The most famous "gay marriage"?
Sir Elton John, the famous singer, got married to his long-time partner in a civil marriage ceremony held in Windsor Guildhall on 21st December 2005. Nothing special about that, you might say, until you discover that Sir Elton’s marriage partner is a man.
Fifteen days previously the law in England and Wales had changed to allow civil partnerships to take place between people of the same sex and such was the demand for this change in the law that Sir Elton was far from being the only person to take advantage of it: 700 other people tied the knot in same-sex partnerships that day across England and Wales. Fifteen days elapsed between the law coming into force and the first "gay marriages" being performed as the couple has to declare publicly, in writing, their intent to marry, at least two weeks before the ceremony takes place.
When is a "gay marriage" not a "gay marriage"?
A civil partnership in England and Wales is a legally recognised partnership between two people of the same sex which grants the participants new legal status as far as employment, pensions and inheritances are concerned. The partners in the arrangement become next of kin to each other, as in a heterosexual marriage. The new law also alters the civil partners' rights in relation to immigration and nationality. Nevertheless, the partnership is not legally the same as a marriage, according to UK law. This is partly due to the fact that the ceremony itself does not need to be conducted in public and the participants do not need to be present together at the same time to sign the necessary documents. Hence the terms "gay marriage" and "gay wedding" have no legal meaning although some couples choose to use them.
How popular are civil partnerships?
According to reliable sources they are very popular and likely to become more so in the future. In the UK the government predicts that between 4,000 and 5,000 civil partnerships will have been formalised. Some sources predict that in five years' time the number will have risen to as many as 20,000.
Where can same-sex partners "get married"?
Many European countries have introduced legislation to officially recognise same-sex partnerships. Britain is only the latest in quite a long line of countries to allow "gay weddings". As long ago as 1989, Denmark became the first country to give same-sex partners the same rights as married couples. Norway, Sweden and Iceland followed suit in 1996. In 2001 Germany began to allow same-sex couples to register as "life partners", though this arrangement was not a full civil partnership. In the same year however, the Netherlands passed laws offering full civil marriage rights to same-sex couples and in 2002 Finland followed their example, albeit with a slightly less sweeping change in the law. The following year Belgium began to allow "gay marriages" too and by July 2005 Spain had decided to permit full marriage for same-sex couples including rights of child adoption. France has had a form of civil contract for partners who live together, regardless of sex, since 1999 but it does not afford the same rights as a marriage. In 2004, when a daring French mayor performed the first "gay marriage" in the country, the union was declared void by a French court. Apart from the UK, the latest country to institute some form of legislation to cover the rights of same-sex partners is Luxembourg, which introduced new laws in 2004.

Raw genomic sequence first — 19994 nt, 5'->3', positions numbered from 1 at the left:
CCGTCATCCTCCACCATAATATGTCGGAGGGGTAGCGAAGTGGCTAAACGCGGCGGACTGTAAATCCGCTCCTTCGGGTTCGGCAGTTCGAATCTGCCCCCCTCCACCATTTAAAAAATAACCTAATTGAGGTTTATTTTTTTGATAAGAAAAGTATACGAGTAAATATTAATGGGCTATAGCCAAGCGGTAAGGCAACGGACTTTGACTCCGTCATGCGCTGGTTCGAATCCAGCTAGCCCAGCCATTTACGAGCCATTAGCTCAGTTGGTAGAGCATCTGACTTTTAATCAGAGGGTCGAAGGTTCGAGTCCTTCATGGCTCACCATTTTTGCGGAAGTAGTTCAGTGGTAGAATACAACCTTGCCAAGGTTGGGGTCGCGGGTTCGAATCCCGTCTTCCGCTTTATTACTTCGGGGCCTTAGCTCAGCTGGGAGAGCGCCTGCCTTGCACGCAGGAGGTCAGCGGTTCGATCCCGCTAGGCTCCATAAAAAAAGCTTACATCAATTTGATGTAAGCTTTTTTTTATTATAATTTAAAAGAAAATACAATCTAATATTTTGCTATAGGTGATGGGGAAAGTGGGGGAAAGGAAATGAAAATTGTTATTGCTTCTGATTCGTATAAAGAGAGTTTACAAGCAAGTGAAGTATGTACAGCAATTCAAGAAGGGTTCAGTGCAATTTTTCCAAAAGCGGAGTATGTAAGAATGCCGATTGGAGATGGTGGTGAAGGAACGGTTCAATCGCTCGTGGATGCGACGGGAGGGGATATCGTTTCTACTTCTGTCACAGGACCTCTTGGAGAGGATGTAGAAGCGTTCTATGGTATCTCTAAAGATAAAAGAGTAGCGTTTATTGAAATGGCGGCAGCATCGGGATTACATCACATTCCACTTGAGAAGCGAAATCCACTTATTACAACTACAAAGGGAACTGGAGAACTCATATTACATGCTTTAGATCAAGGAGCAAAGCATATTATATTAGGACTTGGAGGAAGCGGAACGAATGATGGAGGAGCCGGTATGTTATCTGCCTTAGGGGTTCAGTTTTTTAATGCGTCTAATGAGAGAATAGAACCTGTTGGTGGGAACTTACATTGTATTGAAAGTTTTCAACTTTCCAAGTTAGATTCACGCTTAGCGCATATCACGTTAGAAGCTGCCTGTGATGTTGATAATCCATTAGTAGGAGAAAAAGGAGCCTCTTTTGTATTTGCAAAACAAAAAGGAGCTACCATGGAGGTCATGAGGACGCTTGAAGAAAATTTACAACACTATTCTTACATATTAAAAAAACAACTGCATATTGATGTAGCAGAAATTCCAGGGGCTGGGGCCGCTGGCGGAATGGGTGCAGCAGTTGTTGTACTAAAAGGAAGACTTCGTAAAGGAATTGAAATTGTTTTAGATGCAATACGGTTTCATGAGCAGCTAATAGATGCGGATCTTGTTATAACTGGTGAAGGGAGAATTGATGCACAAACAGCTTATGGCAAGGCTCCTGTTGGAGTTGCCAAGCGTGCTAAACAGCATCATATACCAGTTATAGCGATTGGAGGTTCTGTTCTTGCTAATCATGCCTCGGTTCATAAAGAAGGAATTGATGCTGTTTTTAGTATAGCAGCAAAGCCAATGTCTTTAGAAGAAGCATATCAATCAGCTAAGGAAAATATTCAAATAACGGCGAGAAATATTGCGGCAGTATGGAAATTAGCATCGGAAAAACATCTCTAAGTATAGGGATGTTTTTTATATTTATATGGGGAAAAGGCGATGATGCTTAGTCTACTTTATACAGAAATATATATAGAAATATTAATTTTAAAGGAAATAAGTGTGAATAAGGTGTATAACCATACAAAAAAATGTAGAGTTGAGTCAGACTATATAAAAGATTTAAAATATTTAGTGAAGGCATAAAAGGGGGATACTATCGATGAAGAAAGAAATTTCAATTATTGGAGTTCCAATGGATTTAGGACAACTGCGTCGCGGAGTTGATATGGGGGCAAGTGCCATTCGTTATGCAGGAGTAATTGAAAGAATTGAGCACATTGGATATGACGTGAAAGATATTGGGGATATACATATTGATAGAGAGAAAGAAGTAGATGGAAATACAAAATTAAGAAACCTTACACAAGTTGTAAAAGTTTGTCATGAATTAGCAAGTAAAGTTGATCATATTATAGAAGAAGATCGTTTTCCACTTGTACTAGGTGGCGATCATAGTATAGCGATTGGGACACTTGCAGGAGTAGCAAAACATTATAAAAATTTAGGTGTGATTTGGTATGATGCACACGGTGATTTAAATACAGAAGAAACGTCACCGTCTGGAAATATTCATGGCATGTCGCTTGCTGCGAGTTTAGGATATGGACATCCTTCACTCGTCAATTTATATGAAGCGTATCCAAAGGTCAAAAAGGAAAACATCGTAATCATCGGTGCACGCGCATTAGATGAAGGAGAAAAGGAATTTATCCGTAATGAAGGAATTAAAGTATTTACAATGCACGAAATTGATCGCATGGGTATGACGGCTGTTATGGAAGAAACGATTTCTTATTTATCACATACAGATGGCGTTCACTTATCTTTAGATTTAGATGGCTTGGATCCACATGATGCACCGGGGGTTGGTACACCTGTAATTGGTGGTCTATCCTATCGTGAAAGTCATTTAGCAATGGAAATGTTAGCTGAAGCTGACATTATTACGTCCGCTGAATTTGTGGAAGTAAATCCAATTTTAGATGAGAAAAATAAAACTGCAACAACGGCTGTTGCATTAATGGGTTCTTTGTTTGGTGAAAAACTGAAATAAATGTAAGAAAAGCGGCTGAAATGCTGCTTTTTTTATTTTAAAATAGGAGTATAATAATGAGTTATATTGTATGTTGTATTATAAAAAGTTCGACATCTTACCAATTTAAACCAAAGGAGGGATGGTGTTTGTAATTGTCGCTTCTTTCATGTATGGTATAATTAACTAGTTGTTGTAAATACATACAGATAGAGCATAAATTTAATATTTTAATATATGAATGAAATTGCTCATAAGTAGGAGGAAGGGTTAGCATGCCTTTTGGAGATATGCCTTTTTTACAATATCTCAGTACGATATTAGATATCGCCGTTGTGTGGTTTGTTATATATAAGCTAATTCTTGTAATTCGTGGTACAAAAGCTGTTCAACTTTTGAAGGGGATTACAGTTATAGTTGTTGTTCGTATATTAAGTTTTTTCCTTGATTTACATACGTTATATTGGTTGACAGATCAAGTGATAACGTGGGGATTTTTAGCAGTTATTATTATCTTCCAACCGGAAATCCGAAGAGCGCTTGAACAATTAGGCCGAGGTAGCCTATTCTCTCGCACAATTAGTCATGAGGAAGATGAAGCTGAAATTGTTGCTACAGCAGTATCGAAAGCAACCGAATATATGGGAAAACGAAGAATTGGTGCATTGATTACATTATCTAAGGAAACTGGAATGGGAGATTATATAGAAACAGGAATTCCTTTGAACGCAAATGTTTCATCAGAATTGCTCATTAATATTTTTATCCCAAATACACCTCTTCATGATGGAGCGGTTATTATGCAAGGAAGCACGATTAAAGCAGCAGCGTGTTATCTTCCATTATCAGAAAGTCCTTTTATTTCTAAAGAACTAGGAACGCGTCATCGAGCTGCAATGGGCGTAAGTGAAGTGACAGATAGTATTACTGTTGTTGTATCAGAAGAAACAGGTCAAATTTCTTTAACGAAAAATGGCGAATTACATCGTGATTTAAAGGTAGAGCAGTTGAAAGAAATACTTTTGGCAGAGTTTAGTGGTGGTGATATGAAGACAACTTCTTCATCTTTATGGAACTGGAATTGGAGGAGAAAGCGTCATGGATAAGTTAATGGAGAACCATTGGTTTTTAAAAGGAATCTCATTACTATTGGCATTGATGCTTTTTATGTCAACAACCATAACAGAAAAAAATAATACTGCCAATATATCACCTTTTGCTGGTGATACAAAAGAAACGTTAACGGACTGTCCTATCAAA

Outside Europe "gay marriages" have been allowed across Canada since July 2005, in Argentina since 2003, and in New Zealand since the end of 2004. South Africa's High Court has recently announced that denying gay people the right to marry is unconstitutional and has ordered parliament to introduce legislation allowing same-sex partnerships before the end of 2006. "Gay marriages" are permitted in some states in the USA, for example, Massachusetts. Vermont was the first to permit them, giving same-sex partners the chance to make civil unions in 2000. In California, however, an attempt to legalise same-sex partnerships was stopped by the State Governor, Arnold Schwarzenegger.
Quick Quiz: Read the clues below and write the solutions on a piece of paper. Then take the first letter of each answer and rearrange them to find the hidden word connected with this Talking Point.
1. Sir __________'s marriage partner is a man.
2. The law in England and Wales changed to allow civil partnerships to take __________ between people of the same sex.
3. 700 other people __________ the knot in same-sex partnerships that day across England and Wales.
4. A civil partnership in England and Wales is a legally __________ partnership between two people of the same sex which grants the participants new legal status as far as employment, pensions and inheritances are concerned.
5. The partners in the arrangement become __________ of kin to each other, as in a heterosexual marriage.
6. In 2001 the Netherlands passed laws offering full civil marriage __________ to same-sex couples.
7. Outside Europe "gay marriages" have been allowed across Canada since July 2005, in __________ since 2003, and in New Zealand since the end of 2004.
For use with Talking Point worksheets
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